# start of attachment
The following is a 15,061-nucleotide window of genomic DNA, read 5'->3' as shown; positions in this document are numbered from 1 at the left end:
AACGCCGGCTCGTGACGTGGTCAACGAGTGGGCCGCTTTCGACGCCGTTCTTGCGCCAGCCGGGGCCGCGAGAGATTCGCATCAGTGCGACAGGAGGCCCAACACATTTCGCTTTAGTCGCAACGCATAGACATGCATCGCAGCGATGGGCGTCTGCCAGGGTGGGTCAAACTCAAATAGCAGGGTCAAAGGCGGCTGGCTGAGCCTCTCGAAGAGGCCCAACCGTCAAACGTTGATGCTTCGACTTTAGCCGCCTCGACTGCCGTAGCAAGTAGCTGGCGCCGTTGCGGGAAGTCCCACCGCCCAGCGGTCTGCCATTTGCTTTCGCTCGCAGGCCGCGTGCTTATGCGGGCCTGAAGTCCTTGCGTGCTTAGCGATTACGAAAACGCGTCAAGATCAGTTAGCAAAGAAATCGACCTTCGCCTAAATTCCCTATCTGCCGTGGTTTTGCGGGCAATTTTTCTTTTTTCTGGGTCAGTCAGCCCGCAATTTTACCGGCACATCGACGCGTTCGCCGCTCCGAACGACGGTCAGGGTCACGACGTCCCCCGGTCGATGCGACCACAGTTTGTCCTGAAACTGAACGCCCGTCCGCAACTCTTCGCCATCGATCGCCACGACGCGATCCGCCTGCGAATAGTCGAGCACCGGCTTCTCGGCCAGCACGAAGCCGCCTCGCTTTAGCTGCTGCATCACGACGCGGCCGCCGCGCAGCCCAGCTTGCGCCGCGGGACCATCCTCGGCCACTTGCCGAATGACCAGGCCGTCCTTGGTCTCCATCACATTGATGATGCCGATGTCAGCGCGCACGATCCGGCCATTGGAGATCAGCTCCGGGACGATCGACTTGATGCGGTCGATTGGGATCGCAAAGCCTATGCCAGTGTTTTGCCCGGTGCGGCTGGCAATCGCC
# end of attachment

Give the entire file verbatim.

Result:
The following is a 15,061-nucleotide window of genomic DNA, read 5'->3' as shown; positions in this document are numbered from 1 at the left end:
AACGCCGGCTCGTGACGTGGTCAACGAGTGGGCCGCTTTCGACGCCGTTCTTGCGCCAGCCGGGGCCGCGAGAGATTCGCATCAGTGCGACAGGAGGCCCAACACATTTCGCTTTAGTCGCAACGCATAGACATGCATCGCAGCGATGGGCGTCTGCCAGGGTGGGTCAAACTCAAATAGCAGGGTCAAAGGCGGCTGGCTGAGCCTCTCGAAGAGGCCCAACCGTCAAACGTTGATGCTTCGACTTTAGCCGCCTCGACTGCCGTAGCAAGTAGCTGGCGCCGTTGCGGGAAGTCCCACCGCCCAGCGGTCTGCCATTTGCTTTCGCTCGCAGGCCGCGTGCTTATGCGGGCCTGAAGTCCTTGCGTGCTTAGCGATTACGAAAACGCGTCAAGATCAGTTAGCAAAGAAATCGACCTTCGCCTAAATTCCCTATCTGCCGTGGTTTTGCGGGCAATTTTTCTTTTTTCTGGGTCAGTCAGCCCGCAATTTTACCGGCACATCGACGCGTTCGCCGCTCCGAACGACGGTCAGGGTCACGACGTCCCCCGGTCGATGCGACCACAGTTTGTCCTGAAACTGAACGCCCGTCCGCAACTCTTCGCCATCGATCGCCACGACGCGATCCGCCTGCGAATAGTCGAGCACCGGCTTCTCGGCCAGCACGAAGCCGCCTCGCTTTAGCTGCTGCATCACGACGCGGCCGCCGCGCAGCCCAGCTTGCGCCGCGGGACCATCCTCGGCCACTTGCCGAATGACCAGGCCGTCCTTGGTCTCCATCACATTGATGATGCCGATGTCAGCGCGCACGATCCGGCCATTGGAGATCAGCTCCGGGACGATCGACTTGATGCGGTCGATTGGGATCGCAAAGCCTATGCCAGTGTTTTGCCCGGTGCGGCTGGCAATCGCC